Research Abstract: Paternal Psychiatric Disorders and Children’s Psychosocial Development

In Research by Dads for Life Resource Team

Introduction and Background

tree11Research evidence has indicated that parents’ psychiatric disorders are associated with increased risks of psychological and developmental problems in their children (e.g. Murray and Cooper, 2003). Much research has been done on mothers and the impact of their mental health on their children’s development. However, in most countries and cultures, fathers have an increasingly active, albeit different from mothers’, role in child care.

In addition, research findings have suggested that fathers have more influence on their children’s development than previously thought (e.g. Flouri & Buchanan, 2004; Jaffee, Moffitt, Caspi & Taylor, 2003). Moreover, men are known to have a different distribution of psychiatric disorders from women that can impact children in ways different from those documented for maternal psychiatric disorders (e.g. Connell & Goodman, 2002).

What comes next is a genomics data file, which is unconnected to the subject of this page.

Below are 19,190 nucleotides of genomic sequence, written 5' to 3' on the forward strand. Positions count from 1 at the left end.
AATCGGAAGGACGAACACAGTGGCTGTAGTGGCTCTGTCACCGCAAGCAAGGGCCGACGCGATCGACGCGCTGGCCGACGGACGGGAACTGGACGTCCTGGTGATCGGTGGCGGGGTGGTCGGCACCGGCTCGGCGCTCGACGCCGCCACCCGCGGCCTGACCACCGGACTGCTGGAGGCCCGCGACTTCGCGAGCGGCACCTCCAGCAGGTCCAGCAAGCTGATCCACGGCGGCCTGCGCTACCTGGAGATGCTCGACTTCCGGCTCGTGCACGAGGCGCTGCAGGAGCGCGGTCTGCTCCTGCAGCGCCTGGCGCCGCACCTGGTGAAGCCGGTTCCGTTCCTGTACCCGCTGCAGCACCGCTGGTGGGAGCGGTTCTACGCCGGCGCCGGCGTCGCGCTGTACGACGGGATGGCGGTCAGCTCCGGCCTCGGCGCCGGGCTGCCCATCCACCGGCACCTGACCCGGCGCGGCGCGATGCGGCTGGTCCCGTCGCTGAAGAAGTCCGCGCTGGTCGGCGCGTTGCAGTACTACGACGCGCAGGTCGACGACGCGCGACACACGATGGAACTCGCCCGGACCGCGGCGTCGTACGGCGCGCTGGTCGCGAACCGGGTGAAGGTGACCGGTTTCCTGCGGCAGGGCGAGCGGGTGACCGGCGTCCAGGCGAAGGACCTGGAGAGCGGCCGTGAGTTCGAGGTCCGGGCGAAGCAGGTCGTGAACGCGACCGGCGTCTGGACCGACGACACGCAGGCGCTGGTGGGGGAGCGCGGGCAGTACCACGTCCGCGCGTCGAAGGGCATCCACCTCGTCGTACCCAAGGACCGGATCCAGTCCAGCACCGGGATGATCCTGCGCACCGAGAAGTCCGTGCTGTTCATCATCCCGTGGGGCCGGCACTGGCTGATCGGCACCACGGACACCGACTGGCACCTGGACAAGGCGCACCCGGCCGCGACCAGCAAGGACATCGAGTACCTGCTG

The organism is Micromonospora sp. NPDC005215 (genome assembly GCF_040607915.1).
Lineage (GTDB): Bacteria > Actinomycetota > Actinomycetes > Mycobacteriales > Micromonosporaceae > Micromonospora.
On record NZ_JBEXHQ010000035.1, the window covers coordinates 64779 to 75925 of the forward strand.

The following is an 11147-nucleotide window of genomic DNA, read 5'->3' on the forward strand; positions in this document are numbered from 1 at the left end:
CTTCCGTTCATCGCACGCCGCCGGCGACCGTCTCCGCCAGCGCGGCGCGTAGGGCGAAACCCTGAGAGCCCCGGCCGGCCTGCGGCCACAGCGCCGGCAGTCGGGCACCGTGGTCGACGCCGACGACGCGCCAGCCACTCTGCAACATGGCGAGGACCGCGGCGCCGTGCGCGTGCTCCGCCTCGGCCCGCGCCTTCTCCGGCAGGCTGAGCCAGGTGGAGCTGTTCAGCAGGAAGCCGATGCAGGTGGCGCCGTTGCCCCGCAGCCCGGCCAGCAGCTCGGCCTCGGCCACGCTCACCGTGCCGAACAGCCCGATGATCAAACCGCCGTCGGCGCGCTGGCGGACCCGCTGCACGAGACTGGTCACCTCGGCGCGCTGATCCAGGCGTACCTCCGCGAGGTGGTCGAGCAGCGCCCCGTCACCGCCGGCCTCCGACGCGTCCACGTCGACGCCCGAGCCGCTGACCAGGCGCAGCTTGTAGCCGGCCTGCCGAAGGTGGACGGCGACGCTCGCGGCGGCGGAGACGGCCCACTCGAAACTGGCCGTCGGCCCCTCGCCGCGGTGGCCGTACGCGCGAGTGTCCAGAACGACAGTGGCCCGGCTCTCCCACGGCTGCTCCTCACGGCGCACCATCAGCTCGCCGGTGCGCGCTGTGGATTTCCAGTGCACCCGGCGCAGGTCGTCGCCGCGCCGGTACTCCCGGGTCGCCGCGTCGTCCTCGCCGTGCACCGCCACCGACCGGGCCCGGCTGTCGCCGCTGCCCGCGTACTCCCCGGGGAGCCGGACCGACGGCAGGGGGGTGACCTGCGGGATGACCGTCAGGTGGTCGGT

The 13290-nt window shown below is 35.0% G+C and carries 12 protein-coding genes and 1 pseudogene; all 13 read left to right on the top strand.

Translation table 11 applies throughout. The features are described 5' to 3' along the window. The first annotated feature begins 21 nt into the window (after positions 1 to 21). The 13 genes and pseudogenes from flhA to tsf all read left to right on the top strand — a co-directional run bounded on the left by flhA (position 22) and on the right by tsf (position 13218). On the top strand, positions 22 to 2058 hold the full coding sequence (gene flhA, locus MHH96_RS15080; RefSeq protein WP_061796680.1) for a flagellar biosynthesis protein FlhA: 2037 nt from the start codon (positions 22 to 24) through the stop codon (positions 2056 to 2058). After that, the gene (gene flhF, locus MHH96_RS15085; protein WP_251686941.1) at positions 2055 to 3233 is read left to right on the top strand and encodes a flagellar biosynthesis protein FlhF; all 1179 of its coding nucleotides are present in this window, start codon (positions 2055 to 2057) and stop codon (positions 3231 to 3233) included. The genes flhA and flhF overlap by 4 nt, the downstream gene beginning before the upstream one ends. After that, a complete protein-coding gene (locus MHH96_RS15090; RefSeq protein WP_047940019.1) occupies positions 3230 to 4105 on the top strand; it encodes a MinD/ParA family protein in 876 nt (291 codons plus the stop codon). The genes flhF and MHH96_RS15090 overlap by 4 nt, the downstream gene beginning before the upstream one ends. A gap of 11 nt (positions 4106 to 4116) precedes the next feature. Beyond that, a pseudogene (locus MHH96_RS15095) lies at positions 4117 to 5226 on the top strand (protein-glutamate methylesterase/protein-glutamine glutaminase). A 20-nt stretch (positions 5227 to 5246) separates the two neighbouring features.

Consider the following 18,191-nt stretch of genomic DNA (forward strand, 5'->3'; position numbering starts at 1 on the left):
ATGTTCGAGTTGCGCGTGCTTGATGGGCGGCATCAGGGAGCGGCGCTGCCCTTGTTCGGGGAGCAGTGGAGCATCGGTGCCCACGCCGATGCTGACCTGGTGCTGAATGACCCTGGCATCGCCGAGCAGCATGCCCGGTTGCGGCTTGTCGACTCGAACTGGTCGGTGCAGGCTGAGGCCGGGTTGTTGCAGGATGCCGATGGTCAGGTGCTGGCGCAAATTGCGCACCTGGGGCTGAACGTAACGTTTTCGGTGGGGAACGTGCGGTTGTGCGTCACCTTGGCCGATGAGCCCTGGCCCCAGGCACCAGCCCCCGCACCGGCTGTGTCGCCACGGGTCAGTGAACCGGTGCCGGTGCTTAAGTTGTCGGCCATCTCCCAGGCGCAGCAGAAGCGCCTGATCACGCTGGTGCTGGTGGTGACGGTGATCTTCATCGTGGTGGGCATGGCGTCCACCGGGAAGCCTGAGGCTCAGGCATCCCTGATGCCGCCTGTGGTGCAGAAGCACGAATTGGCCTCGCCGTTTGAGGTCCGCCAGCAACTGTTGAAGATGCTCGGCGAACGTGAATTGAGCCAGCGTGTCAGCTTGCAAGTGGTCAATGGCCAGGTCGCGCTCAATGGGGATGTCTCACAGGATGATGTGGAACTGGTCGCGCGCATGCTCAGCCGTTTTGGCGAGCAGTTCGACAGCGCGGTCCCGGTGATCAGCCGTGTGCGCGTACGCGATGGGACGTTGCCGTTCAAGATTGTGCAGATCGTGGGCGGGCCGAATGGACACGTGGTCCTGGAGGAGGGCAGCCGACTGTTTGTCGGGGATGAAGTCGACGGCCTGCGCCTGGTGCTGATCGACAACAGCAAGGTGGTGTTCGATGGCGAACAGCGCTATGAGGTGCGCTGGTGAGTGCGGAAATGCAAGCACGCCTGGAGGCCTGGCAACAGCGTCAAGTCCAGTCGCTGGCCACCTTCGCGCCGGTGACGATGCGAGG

Yet, there has been a lack of research on paternal psychiatric disorders and their effect on child development.

In Paternal Psychiatric Disorders and Children’s Psychosocial Development, Dr Paul Ramchandani and Dr Lamprini Psychogiou from the Department of Psychiatry in the University of Oxford, review research publications on paternal psychiatric disorders, and children’s health and psychosocial development.

Dr Paul Ramchandani is a Senior Research Fellow in the Department of Psychiatry at the University of Oxford, and also works clinically as a consultant child and adolescent psychiatrist. His recent research has been on the role of fathers and their influence on early child development. One of the projects he has undertaken with colleagues from the Universities of Bristol has been awarded the 2006 Epidemiology Research Prize of the Association of European Psychiatrists.


In this review paper, research on the associations between paternal psychiatric disorders and child problems are summarised and described. It then looks at some possible mechanisms of risk being transmitted from father to child, and some possible factors that place some groups of children at higher risk of developing emotional and/or behavioural problems. Possible implications on clinical practice and future research directions are also discussed.